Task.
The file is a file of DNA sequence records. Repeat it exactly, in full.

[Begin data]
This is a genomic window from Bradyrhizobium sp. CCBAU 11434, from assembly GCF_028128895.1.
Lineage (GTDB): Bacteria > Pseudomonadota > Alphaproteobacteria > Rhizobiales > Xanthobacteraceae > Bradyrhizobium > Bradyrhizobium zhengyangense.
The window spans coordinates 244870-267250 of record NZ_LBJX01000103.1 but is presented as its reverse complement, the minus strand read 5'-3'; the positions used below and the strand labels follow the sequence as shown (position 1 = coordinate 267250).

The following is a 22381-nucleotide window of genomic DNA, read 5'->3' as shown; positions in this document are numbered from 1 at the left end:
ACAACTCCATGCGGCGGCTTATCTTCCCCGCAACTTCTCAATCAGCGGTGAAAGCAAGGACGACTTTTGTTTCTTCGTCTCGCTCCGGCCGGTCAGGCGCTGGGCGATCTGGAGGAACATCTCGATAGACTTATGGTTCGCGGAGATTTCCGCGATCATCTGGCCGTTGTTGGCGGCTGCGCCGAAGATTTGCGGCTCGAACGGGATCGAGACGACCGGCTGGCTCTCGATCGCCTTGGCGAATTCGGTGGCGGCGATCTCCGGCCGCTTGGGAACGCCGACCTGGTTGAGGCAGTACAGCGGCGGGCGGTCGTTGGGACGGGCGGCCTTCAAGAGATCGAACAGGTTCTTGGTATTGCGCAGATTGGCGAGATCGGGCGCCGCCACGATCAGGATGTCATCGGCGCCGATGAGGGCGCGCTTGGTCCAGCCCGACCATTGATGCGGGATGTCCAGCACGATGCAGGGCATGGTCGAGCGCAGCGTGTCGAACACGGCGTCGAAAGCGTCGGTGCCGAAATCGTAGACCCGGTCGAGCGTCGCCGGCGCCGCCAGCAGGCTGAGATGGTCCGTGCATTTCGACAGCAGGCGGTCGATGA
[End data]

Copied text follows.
This is a genomic window from Bradyrhizobium sp. CCBAU 11434, from assembly GCF_028128895.1.
Lineage (GTDB): Bacteria > Pseudomonadota > Alphaproteobacteria > Rhizobiales > Xanthobacteraceae > Bradyrhizobium > Bradyrhizobium zhengyangense.
The window spans coordinates 244870-267250 of record NZ_LBJX01000103.1 but is presented as its reverse complement, the minus strand read 5'-3'; the positions used below and the strand labels follow the sequence as shown (position 1 = coordinate 267250).

The following is a 22381-nucleotide window of genomic DNA, read 5'->3' as shown; positions in this document are numbered from 1 at the left end:
ACAACTCCATGCGGCGGCTTATCTTCCCCGCAACTTCTCAATCAGCGGTGAAAGCAAGGACGACTTTTGTTTCTTCGTCTCGCTCCGGCCGGTCAGGCGCTGGGCGATCTGGAGGAACATCTCGATAGACTTATGGTTCGCGGAGATTTCCGCGATCATCTGGCCGTTGTTGGCGGCTGCGCCGAAGATTTGCGGCTCGAACGGGATCGAGACGACCGGCTGGCTCTCGATCGCCTTGGCGAATTCGGTGGCGGCGATCTCCGGCCGCTTGGGAACGCCGACCTGGTTGAGGCAGTACAGCGGCGGGCGGTCGTTGGGACGGGCGGCCTTCAAGAGATCGAACAGGTTCTTGGTATTGCGCAGATTGGCGAGATCGGGCGCCGCCACGATCAGGATGTCATCGGCGCCGATGAGGGCGCGCTTGGTCCAGCCCGACCATTGATGCGGGATGTCCAGCACGATGCAGGGCATGGTCGAGCGCAGCGTGTCGAACACGGCGTCGAAAGCGTCGGTGCCGAAATCGTAGACCCGGTCGAGCGTCGCCGGCGCCGCCAGCAGGCTGAGATGGTCCGTGCATTTCGACAGCAGGCGGTCGATGA